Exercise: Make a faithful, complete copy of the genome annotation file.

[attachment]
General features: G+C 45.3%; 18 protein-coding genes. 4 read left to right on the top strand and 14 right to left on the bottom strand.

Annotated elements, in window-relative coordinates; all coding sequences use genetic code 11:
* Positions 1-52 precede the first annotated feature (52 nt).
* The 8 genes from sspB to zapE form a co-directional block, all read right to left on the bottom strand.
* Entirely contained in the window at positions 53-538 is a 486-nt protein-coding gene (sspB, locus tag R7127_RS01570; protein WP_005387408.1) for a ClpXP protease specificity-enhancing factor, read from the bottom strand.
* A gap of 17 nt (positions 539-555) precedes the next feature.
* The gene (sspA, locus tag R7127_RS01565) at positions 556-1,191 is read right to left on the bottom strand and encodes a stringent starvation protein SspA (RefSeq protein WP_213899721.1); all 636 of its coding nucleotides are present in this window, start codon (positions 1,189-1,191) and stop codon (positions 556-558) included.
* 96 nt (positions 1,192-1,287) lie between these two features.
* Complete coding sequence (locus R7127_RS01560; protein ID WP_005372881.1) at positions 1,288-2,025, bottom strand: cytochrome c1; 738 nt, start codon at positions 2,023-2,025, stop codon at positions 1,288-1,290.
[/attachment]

General features: G+C 45.3%; 18 protein-coding genes. 4 read left to right on the top strand and 14 right to left on the bottom strand.

Annotated elements, in window-relative coordinates; all coding sequences use genetic code 11:
* Positions 1-52 precede the first annotated feature (52 nt).
* The 8 genes from sspB to zapE form a co-directional block, all read right to left on the bottom strand.
* Entirely contained in the window at positions 53-538 is a 486-nt protein-coding gene (sspB, locus tag R7127_RS01570; protein WP_005387408.1) for a ClpXP protease specificity-enhancing factor, read from the bottom strand.
* A gap of 17 nt (positions 539-555) precedes the next feature.
* The gene (sspA, locus tag R7127_RS01565) at positions 556-1,191 is read right to left on the bottom strand and encodes a stringent starvation protein SspA (RefSeq protein WP_213899721.1); all 636 of its coding nucleotides are present in this window, start codon (positions 1,189-1,191) and stop codon (positions 556-558) included.
* 96 nt (positions 1,192-1,287) lie between these two features.
* Complete coding sequence (locus R7127_RS01560; protein ID WP_005372881.1) at positions 1,288-2,025, bottom strand: cytochrome c1; 738 nt, start codon at positions 2,023-2,025, stop codon at positions 1,288-1,290.